Hanoi in April is a time of beauty and rejuvenation, as the city bursts into a colorful array of springtime blooms and festivals. The weather is mild and pleasant, perfect for strolling through the streets and admiring the stunning architecture of Hanoi's historic landmarks. The city's vibrant energy is contagious, with locals and visitors alike indulging in the mouthwatering cuisine and lively entertainment. From the breathtaking scenery to the cultural treasures, Hanoi in April is a true feast for the senses.
I - What is the weather in Hanoi in April like?
Source: Son Vu Le
In April, Hanoi begins to transition from the cool and dry winter season to the warmer and more humid summer season. The weather in Hanoi in April is generally pleasant, with warm temperatures and occasional rainfall.
The average temperature in Hanoi in April is around 23-26°C (73-79°F), with some days reaching highs of up to 32°C (90°F). The evenings can still be cool, with temperatures dropping to around 18-20°C (64-68°F).
Rainfall in Hanoi in April is moderate, with an average of 80mm spread over 12 days of the month. However, rainfall can be unpredictable, and occasional heavy rainstorms may occur.
Overall, April is a good time to visit Hanoi, as the weather is warm and comfortable, and the city is not yet crowded with tourists. It is advisable to bring light and breathable clothing, as well as a light jacket or sweater for cooler evenings. It is also recommended to check the weather forecast before traveling to ensure that you are prepared for any sudden changes in weather.
II - What to do in Hanoi in April?
1 - Visiting Hung Kings festival
Visiting Hanoi in April - Source: Insidevietnam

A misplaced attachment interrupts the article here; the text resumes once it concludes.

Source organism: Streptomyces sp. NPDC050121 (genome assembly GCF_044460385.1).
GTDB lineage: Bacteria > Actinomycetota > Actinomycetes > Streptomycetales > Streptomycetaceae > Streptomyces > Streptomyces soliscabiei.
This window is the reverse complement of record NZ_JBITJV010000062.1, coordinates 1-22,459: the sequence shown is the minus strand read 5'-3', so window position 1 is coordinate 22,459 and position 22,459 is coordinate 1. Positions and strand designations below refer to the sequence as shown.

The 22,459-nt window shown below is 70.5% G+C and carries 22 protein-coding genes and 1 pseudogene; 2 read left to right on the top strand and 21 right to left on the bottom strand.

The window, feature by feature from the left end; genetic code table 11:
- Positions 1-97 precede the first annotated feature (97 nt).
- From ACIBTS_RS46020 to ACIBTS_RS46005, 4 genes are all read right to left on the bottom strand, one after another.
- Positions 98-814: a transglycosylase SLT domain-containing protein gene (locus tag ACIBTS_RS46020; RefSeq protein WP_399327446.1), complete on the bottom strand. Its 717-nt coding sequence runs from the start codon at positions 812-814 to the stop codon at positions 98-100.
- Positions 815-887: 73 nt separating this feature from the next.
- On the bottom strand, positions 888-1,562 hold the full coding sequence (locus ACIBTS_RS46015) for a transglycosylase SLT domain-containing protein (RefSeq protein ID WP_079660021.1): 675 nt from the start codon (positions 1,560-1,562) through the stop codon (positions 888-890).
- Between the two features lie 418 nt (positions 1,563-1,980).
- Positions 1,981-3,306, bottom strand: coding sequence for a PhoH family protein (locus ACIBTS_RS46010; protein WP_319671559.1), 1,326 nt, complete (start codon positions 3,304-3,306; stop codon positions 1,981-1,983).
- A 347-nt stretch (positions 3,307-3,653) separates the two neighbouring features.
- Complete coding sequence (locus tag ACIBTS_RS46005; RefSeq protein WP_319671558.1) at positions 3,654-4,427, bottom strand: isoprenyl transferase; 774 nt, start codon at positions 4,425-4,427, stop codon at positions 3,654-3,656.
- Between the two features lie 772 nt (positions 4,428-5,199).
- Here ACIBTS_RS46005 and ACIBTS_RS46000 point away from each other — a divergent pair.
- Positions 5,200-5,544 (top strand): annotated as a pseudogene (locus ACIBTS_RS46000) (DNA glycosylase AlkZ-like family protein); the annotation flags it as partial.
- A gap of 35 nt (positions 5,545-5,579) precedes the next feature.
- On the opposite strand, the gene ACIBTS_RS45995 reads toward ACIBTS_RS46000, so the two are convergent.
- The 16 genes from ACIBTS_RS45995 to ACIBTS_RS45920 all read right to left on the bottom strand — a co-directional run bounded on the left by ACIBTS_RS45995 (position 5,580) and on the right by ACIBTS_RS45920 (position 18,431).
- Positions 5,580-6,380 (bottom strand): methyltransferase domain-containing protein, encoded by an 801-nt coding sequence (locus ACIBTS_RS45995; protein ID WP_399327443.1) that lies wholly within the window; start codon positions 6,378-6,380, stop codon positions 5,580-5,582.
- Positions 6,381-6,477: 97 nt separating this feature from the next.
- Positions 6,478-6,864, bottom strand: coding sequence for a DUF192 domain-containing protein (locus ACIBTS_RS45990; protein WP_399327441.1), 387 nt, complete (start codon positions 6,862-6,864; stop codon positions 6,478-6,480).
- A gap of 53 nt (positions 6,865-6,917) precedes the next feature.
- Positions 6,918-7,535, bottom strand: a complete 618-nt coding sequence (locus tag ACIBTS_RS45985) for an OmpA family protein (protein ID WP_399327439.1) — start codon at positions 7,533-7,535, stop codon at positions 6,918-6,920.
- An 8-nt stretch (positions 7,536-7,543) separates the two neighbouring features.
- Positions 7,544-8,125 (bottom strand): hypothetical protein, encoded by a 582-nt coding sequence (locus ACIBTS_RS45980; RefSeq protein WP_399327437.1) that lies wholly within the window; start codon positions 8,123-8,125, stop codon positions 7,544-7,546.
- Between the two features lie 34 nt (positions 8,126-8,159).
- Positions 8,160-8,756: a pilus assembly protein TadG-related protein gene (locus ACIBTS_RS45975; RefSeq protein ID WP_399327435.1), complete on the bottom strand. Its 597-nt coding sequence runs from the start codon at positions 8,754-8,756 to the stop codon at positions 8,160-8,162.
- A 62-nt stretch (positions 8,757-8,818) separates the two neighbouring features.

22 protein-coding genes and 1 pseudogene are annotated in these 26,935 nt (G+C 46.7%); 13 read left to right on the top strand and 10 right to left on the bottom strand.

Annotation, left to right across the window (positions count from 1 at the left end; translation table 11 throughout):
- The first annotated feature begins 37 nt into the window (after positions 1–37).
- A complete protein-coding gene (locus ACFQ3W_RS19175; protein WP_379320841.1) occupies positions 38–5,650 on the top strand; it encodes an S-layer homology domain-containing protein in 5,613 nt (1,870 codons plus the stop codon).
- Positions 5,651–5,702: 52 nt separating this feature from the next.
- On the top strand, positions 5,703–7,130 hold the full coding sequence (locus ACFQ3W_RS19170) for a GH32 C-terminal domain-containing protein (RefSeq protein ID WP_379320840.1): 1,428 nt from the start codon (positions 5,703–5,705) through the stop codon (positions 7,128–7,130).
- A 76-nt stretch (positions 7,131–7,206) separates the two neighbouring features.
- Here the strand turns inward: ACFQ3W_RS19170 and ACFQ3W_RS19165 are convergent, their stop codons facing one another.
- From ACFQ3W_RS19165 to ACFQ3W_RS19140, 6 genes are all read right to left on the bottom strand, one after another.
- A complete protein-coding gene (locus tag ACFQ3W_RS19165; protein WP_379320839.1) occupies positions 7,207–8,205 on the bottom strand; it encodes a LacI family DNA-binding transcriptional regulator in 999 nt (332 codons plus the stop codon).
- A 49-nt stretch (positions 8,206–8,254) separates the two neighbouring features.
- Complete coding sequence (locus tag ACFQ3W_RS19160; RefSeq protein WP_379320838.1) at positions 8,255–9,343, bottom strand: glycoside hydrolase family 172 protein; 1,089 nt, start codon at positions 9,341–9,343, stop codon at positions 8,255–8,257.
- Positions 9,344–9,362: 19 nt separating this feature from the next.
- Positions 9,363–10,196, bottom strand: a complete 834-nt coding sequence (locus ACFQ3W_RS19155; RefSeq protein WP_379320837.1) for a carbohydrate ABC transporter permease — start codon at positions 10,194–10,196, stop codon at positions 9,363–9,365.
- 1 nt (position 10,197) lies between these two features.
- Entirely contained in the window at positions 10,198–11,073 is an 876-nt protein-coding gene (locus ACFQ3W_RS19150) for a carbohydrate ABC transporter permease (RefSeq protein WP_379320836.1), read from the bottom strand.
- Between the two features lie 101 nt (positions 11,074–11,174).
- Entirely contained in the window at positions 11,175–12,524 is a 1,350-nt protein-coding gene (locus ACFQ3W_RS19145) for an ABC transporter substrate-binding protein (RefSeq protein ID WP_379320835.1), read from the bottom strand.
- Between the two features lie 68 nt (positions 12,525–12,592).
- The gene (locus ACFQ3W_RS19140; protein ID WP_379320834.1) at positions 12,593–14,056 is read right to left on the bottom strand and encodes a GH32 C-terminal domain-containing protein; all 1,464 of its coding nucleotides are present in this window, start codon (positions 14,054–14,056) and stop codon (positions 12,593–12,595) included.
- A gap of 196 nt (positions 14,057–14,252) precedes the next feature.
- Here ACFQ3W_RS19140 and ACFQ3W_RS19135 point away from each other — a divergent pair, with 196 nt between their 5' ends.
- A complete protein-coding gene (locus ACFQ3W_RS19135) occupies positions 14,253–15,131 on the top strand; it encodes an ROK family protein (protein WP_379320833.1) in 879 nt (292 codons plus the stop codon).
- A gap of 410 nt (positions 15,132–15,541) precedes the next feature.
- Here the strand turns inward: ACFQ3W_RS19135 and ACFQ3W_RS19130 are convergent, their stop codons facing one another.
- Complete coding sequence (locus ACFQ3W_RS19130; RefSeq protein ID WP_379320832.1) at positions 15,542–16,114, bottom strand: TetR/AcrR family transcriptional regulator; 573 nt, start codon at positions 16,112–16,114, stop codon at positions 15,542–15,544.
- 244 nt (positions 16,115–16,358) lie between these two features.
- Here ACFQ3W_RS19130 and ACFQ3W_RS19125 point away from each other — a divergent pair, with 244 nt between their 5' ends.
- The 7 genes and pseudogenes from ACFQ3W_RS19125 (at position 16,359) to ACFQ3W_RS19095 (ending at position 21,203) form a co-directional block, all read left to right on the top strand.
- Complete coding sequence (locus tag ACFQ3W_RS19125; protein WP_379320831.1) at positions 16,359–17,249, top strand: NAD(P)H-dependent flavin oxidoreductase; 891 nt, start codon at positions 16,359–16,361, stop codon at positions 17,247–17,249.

The Vietnamese Hung Kings Festival is a national holiday celebrated in Vietnam to honor the Hung Kings, who are considered to be the founders of the country. The festival is held on the 10th day of the third lunar month, which usually falls in April on the Gregorian calendar, and is considered one of the major festivals of Vietnam.
The festival is a time for Vietnamese people to pay their respects to the Hung Kings, who ruled over Vietnam from 2879 BC to 258 BC. According to legend, the Hung Kings were the descendants of the Dragon and the Fairy and were responsible for building the nation of Vietnam.
During the festival, people in Vietnam participate in a variety of activities, including offering incense at temples and shrines dedicated to the Hung Kings, attending cultural and sporting events, and enjoying traditional Vietnamese foods such as Giay cake, Chung cake. The Vietnamese government recognizes the Hung Kings Festival as a national holiday, and it is also recognized by UNESCO as an intangible cultural heritage of humanity.
2 - Experiencing Thay Pagoda Festival in Hanoi in April
The Thay Pagoda Festival is an important annual event in Vietnam that takes place at the Thay Pagoda, located about 30 kilometers west of Hanoi city. The festival usually falls on the 7th day of the third lunar month, which is usually in April on the Gregorian calendar.
The Thay Pagoda, also known as Master's Pagoda, is a historic Buddhist temple that dates back to the 11th century. It was built during the reign of the Ly dynasty and is dedicated to Thich Ca Buddha, who is believed to have preached at the temple.
During the festival, people from all over Vietnam come to the Thay Pagoda to pay their respects to Thich Ca Buddha and to participate in a variety of cultural activities. These activities include traditional Vietnamese opera performances, martial arts demonstrations, and puppet shows.
One of the highlights of the Thay Pagoda Festival is the water puppet show, which takes place on a pond near the temple. The show features colorful wooden puppets that are controlled by puppeteers who stand waist-deep in the water. The puppets perform a variety of stories and scenes from Vietnamese folklore.
Another important part of the festival is the procession, during which a statue of Thich Ca Buddha is carried through the streets of the nearby village. The procession is accompanied by musicians, dancers, and other performers, and is a colorful and lively event.
3 - National Day atmosphere in Hanoi in April
Traveling to Hanoi on Vietnamese National Day and Labor Day can be an exciting and festive experience. These two holidays fall on the same day, September 2nd, and are celebrated throughout Vietnam.
In Hanoi, there are often parades, fireworks displays, and cultural performances to commemorate these important events. The city's main streets are decorated with flags and banners, creating a lively and patriotic atmosphere.